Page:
OVER the past few years, the media has focused a lot on how companies the likes of Uber, Grab and Airbnb have exploited the so-called ‘sharing economy,’ highlighting the fact that they don’t own assets but are still able to dominate the transportation and accommodation industries respectively.
But as these companies hog the headlines insofar as their valuations and growth rates are concerned, unbeknownst to many, they are also highly-tuned, data intensive-driven companies.
Being data driven means that they are able to pour resources into helping to solve one of society’s most challenging problems – that of traffic congestions in the countries they operate in.
Last April, Southeast Asian-based (SEA) Grab launched the OpenTraffic initiative in Malaysia, an effort aimed at providing traffic data from Grab’s GPS data streams to address traffic congestion and improve road safety in major Malaysian cities. The initiative was done in collaboration with the Malaysia Digital Economy Corporation Sdn Bhd (MDEC) and the World Bank Group.
Essentially, OpenTraffic provides Malaysia’s traffic management agencies and city planners access to an open dataset to better manage traffic flow and make investment decisions on local transport infrastructure.
The initiative is provided at no cost to governments via an open data licence. In practice, OpenTraffic translates Grab drivers’ GPS data into anonymised traffic data, to map traffic speeds on roads for analysing traffic congestion peak patterns and travel times.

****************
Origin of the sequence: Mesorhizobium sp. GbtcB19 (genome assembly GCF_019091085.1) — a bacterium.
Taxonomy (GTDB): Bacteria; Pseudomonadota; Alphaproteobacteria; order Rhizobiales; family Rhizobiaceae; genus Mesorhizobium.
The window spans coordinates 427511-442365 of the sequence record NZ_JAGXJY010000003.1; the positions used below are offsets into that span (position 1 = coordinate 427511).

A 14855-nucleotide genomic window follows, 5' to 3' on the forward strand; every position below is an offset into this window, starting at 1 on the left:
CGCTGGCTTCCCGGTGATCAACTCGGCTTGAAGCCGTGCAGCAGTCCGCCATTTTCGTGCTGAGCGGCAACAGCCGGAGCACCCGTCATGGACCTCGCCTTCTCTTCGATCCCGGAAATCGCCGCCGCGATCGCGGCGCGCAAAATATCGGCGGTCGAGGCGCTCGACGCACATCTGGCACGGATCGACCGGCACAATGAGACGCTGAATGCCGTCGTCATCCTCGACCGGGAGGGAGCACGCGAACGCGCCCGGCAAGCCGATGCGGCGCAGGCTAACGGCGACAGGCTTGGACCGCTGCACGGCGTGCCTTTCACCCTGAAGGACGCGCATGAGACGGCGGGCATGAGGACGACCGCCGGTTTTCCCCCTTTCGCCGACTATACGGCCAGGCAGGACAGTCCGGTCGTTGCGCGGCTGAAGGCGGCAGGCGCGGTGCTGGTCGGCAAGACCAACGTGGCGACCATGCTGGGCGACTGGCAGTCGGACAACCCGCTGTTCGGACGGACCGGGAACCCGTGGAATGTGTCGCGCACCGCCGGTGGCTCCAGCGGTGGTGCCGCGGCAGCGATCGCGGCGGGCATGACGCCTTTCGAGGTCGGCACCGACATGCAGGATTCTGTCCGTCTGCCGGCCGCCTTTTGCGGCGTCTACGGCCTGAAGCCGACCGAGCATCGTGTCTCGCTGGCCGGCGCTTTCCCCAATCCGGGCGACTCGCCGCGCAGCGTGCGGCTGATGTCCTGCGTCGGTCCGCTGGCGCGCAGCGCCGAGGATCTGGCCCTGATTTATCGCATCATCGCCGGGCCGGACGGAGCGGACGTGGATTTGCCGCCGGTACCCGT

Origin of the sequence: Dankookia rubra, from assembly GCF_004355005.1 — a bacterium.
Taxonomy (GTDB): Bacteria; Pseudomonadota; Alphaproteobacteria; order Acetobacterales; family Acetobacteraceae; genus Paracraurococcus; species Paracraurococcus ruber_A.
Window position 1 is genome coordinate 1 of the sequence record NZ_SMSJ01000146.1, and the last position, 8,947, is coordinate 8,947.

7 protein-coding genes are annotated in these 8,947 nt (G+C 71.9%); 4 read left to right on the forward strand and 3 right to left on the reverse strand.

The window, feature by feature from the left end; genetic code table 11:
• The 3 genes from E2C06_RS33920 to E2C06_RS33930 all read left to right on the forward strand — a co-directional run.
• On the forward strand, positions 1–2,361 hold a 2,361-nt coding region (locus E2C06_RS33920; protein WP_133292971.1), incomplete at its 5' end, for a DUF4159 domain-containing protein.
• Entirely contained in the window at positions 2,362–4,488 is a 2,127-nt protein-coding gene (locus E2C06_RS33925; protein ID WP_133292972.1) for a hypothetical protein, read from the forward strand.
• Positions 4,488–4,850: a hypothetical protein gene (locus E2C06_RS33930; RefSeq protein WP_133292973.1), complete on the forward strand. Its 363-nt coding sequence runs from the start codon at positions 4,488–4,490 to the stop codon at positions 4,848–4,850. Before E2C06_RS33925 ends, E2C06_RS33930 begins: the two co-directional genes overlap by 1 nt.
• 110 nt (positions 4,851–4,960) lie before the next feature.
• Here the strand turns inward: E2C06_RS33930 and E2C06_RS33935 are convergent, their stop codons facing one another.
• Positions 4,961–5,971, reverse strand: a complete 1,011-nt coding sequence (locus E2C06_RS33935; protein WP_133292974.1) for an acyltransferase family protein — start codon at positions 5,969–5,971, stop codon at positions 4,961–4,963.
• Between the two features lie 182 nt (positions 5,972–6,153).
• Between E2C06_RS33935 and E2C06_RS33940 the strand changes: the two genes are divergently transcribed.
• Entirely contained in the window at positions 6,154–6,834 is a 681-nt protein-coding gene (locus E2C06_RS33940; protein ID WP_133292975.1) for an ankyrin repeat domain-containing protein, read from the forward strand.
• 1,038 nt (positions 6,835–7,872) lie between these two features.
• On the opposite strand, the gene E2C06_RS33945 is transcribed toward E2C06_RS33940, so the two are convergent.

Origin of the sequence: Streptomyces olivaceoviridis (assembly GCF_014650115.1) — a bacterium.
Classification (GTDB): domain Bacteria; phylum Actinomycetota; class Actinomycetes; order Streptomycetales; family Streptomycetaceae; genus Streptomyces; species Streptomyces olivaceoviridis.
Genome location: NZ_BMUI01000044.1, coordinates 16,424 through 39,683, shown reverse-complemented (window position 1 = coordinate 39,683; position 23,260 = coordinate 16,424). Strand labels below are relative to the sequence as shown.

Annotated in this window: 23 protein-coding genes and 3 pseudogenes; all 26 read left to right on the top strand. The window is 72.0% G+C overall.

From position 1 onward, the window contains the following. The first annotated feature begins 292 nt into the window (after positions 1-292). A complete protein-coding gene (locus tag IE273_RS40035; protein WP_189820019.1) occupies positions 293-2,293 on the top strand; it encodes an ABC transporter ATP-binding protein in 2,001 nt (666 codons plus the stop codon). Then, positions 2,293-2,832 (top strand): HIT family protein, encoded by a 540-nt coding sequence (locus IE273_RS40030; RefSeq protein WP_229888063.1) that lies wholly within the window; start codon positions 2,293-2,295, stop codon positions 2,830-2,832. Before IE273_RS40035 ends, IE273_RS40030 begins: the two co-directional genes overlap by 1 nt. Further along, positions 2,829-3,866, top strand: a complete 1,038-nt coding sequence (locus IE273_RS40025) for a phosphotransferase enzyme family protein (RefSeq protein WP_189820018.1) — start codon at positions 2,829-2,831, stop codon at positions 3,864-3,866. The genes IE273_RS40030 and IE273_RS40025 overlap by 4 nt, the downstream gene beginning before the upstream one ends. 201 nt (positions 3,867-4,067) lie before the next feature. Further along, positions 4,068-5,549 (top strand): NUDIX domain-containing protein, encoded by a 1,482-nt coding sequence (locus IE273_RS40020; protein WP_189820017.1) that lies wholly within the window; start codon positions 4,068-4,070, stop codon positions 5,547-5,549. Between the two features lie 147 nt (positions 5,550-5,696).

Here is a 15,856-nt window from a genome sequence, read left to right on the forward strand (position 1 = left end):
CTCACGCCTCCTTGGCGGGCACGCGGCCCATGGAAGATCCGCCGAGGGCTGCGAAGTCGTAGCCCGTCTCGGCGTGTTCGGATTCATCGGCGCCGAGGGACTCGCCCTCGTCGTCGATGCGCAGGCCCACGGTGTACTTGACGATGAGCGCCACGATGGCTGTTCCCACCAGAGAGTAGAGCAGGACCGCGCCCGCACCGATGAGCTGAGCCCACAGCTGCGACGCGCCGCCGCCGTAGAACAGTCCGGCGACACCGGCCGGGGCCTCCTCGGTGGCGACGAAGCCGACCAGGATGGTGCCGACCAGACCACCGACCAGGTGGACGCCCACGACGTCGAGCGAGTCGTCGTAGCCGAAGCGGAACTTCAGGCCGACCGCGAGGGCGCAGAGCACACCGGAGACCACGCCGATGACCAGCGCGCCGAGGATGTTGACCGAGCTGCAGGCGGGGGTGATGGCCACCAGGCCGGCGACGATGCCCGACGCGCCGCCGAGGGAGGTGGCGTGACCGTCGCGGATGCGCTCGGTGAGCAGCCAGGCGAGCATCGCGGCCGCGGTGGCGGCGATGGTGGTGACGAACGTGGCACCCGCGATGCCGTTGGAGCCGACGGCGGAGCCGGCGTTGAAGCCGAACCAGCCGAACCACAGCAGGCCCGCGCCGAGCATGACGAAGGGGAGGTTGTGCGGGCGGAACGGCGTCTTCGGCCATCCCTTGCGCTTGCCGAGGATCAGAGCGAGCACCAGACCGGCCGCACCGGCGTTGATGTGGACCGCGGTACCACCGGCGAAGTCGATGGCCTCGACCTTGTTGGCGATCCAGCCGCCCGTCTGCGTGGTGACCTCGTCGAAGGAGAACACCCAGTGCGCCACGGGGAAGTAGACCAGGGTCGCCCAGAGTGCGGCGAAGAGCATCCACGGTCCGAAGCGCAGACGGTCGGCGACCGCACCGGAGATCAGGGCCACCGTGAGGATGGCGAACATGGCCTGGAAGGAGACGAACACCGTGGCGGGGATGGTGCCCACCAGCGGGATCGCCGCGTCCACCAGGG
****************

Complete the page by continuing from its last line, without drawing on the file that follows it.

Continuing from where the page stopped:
The platform is designed to assist traffic management agencies in easing traffic flow, particularly within dense urban areas. Local government agencies can use the data to enhance existing traffic management systems such as optimising traffic light control and coordination.
Head of engineering for Grab Ditesh Gathani (pic, above) said the Open Traffic initiative started about two-and-a-half years ago in the Philippines.
At that time, the local authorities in the Philippines were facing a quandary as to how to manage their growing traffic woes, and it turned to the World Bank to help them solve these challenges, Ditesh said.
According to the World Bank, congestion in metropolitan Manila costs the economy more than US$60 million (RM237.14 million) per day, and it is not atypical to spend more than two hours to travel 8km during the evening commute there.
Conventional methods of collecting traffic data were either too capital intensive or too slow and inaccurate. This is when the World Bank turned to ride-hailing companies such as Grab and others such as Easy Taxi and Le.Taxi.
Combined together, these three ride-sharing companies cover more than 30 countries and millions of customers and are working with the World Bank and its partners to make traffic data derived from their drivers’ GPS streams available to the public through an open data licence.